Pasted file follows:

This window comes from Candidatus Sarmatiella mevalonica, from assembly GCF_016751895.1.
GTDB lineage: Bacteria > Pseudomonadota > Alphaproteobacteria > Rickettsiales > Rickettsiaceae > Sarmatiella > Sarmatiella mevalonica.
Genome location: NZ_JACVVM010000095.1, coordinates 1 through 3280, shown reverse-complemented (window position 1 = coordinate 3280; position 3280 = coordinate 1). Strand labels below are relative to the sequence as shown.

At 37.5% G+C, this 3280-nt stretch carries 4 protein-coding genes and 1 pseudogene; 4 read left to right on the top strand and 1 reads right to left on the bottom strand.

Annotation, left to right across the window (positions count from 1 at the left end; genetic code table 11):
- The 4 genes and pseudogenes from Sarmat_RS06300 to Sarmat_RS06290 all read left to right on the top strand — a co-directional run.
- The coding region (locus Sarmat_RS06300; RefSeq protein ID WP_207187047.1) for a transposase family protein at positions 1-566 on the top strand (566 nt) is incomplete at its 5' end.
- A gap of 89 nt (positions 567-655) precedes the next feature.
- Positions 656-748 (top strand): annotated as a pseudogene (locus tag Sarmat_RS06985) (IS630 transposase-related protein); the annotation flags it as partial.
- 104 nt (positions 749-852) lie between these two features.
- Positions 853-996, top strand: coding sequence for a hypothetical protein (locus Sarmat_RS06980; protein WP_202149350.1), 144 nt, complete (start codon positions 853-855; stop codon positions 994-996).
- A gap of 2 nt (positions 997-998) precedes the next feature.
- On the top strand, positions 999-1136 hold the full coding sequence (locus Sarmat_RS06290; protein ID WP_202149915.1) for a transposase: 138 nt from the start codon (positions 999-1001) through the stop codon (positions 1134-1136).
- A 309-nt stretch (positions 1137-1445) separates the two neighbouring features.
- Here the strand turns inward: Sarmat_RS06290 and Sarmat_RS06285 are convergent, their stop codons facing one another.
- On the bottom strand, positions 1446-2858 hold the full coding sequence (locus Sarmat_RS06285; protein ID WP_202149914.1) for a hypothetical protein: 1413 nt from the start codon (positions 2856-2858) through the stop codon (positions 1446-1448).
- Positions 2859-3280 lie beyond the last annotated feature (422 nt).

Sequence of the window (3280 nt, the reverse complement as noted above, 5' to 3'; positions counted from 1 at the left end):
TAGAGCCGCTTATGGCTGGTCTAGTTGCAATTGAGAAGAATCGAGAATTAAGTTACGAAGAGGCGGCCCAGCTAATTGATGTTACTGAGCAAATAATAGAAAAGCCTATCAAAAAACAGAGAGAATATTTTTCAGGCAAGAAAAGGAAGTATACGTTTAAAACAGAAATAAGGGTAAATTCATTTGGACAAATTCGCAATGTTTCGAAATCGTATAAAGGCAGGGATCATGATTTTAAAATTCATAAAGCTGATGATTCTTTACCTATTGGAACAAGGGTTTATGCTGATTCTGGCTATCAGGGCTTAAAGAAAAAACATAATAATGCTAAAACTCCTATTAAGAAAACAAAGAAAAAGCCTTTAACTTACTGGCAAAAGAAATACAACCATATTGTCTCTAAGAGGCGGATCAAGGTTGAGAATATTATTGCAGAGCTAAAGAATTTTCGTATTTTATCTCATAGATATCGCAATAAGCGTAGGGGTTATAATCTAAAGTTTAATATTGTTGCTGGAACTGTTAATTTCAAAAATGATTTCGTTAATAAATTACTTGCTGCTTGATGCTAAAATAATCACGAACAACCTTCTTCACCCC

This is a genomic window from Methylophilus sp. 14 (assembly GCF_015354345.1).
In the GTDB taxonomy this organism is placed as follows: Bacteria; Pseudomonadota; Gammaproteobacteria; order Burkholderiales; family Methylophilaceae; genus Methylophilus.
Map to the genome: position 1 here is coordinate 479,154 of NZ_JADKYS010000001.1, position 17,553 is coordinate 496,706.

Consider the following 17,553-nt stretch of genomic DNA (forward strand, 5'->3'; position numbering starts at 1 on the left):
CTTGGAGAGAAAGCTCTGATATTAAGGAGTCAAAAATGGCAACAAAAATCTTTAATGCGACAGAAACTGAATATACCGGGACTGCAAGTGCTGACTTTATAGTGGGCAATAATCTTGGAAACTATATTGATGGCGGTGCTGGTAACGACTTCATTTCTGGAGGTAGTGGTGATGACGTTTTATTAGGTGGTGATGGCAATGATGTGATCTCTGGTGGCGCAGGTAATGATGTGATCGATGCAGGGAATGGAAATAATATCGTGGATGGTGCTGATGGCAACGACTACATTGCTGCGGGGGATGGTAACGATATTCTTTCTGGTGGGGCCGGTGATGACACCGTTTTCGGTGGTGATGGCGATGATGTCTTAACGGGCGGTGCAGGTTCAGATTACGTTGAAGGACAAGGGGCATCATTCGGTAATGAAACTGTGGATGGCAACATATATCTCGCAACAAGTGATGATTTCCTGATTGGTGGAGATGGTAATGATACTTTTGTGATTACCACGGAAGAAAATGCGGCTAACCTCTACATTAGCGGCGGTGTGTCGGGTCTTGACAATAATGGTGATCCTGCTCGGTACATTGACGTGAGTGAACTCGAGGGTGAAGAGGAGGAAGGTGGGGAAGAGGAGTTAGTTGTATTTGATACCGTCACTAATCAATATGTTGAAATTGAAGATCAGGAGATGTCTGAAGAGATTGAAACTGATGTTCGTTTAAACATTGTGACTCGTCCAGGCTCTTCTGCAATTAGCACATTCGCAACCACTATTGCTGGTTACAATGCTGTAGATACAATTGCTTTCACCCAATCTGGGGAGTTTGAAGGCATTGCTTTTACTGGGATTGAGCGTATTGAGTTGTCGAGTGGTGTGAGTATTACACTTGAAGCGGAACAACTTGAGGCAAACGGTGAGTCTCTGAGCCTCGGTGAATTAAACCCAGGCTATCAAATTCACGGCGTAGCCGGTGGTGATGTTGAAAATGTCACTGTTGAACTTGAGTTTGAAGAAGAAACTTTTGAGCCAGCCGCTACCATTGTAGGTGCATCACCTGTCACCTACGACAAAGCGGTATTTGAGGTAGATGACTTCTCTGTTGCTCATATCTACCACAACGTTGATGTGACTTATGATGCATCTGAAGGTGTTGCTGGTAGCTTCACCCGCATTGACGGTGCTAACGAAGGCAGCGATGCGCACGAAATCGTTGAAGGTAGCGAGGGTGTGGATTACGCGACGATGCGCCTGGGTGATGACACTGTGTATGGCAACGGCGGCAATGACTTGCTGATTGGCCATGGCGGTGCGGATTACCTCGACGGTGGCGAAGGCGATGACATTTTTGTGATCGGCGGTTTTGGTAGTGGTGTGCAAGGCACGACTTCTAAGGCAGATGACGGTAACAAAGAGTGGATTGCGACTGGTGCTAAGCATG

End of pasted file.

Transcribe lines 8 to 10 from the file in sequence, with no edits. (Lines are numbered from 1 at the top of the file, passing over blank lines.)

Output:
- A gap of 89 nt (positions 567-655) precedes the next feature.
- Positions 656-748 (top strand): annotated as a pseudogene (locus tag Sarmat_RS06985) (IS630 transposase-related protein); the annotation flags it as partial.
- 104 nt (positions 749-852) lie between these two features.